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I don't know if I should be a nurse

First Year   (4,475 Views | 19 Replies)
by humbl humbl (New) New

578 Profile Views; 7 Posts

Hi. I am a new grad RN. I don't know if I should be a nurse.

1. I really really REALLY despise night shifts. I hate staying up all night. I hate being exhausted all the time and feeling sick all the time. I followed all the tips and tricks for doing nights and I still hate it to no end.

2. I hate the hospital. I hate how chaotic it is. I hate how sick everyone is and how I have to be responsible for them. I hate how gossipy and catty coworkers are to each other. I hate how management dumps work onto staff that makes our lives harder.

3. I don't have enough compassion. I want people to be safe and comfortable but I am not a sentimental person who enjoys being exhausted just to be a hero. And rude/ abusive patients irritate me. I am trying my best to help you, just be decent to me and that's that. I don't care if you say please/thank you but at least don't yell at me for minor things.

4. I hate how competitive the job market is. I have no desire to live a bajillion miles from my friends and family in an area I am unfamiliar with and vulnerable in just to work nights and be underpaid and get yelled at by patients and have catty coworkers. I am 4'11 and very petite and living somewhere rural all alone scares me.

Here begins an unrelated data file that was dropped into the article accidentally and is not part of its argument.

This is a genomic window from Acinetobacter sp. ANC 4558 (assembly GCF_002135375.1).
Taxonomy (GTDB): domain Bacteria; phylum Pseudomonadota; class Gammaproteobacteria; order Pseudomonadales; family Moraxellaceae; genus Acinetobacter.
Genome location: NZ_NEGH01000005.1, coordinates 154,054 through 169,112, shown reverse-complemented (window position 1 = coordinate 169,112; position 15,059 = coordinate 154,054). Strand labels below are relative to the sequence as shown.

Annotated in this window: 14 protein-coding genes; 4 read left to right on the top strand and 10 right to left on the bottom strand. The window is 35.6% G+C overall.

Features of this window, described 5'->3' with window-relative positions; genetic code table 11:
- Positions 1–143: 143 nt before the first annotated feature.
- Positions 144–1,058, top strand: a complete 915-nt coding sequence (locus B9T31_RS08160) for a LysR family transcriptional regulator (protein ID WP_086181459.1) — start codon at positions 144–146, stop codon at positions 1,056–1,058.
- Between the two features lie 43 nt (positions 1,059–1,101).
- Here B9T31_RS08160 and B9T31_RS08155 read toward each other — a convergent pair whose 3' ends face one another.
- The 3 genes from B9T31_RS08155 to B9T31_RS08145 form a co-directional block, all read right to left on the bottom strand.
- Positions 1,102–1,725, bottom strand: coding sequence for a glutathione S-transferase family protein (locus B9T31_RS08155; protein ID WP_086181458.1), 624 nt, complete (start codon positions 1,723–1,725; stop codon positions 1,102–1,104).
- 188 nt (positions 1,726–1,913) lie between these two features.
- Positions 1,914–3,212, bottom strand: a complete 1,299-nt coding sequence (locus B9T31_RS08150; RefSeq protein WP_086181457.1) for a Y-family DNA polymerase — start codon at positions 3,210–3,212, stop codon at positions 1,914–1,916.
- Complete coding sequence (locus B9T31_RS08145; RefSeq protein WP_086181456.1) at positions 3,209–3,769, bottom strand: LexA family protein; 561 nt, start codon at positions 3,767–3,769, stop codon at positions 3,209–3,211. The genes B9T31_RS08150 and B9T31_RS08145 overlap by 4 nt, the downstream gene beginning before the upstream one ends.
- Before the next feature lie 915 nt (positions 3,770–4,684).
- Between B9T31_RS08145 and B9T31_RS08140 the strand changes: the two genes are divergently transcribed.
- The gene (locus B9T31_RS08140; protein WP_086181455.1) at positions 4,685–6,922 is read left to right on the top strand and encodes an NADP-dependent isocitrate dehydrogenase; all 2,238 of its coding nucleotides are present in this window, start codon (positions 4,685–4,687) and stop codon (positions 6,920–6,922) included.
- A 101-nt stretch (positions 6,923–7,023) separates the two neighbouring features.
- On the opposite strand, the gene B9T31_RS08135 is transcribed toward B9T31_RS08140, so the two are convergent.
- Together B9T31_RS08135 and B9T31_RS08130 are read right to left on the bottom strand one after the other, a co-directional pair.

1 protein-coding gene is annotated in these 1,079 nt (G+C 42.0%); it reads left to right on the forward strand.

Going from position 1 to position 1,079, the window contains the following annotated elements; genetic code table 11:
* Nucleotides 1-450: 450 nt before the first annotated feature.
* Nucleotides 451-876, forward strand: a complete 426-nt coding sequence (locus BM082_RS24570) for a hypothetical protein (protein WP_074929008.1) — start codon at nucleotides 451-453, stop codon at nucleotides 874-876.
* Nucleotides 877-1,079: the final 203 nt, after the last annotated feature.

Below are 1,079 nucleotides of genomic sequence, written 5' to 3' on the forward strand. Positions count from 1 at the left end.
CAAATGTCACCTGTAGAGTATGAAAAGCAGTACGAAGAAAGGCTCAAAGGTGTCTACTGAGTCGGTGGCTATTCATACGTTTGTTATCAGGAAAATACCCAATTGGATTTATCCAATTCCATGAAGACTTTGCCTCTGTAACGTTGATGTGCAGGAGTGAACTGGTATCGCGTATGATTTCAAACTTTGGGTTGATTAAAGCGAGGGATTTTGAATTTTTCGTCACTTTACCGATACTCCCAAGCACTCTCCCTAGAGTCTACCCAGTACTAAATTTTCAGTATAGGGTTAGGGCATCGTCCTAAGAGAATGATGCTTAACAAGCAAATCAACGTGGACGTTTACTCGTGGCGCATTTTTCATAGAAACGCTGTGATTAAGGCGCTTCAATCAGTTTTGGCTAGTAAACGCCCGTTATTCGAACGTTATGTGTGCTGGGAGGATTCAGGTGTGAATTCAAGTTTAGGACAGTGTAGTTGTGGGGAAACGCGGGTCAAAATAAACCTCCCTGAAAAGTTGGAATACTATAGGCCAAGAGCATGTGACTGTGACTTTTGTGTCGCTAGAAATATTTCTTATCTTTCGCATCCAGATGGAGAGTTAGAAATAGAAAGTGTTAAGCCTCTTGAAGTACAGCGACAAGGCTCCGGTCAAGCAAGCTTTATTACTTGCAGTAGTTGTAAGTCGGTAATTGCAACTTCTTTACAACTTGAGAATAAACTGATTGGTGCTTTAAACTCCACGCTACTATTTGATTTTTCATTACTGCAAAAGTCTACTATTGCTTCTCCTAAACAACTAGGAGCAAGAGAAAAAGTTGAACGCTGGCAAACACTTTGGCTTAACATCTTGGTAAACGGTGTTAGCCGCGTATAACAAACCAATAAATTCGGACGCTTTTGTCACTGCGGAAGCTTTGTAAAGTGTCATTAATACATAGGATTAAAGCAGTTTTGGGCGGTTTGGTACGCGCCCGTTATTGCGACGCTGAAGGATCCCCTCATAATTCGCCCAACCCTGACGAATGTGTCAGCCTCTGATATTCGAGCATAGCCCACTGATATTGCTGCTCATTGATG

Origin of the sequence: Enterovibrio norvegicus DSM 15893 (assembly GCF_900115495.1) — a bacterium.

I don't know if I should have become a nurse. I am tough but not that tough. I was a very sentimental and idealistic person when I started school but now that I have graduated and started working...I don't think so anymore. I don't have the usual newgrad woes of "Oh I don't think I am good enough at the tasks!".

I just think I hate nursing. I want nothing more than to work regular hours, be able to sleep at night, and to be able to live somewhere pleasant and safe with decent schools around me--ideally close to home. I don't have the patience to endure a few years of suffering before switching to a clinic job or going on for a higher degree.

I have learned that there are people who somehow managed to find careers that make a difference in peoples' lives, make a decent living, and work regular hours without going through nursing or the medical field.

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traumaRUs has 27 years experience as a MSN, APRN, CNS and specializes in Nephrology, Cardiology, ER, ICU.

165 Articles; 21,045 Posts; 195,181 Profile Views

Gosh, I'm so sorry you are having such a rough time. Some suggestions

1. Exhaustion clouds everything. You have got to get enough sleep and if you can, you need to consider a job change.

2. Hospitals nowadays are chaotic. The pts are very ill. Do you feel you got an adequate orientation? Can you discuss this with your educator?

3. The cattiness is unfortunately present too in high stress jobs. Ignore it the best you can.

4. You are a new nurse. Give yourself a break. It takes awhile, sometimes years to feel comfortable with your job. Does your hospital or unit have mentors? A more experienced nurse who can help you wade thru the chaos?

best wishes. I'm sorry you are going thru this. It does get easier.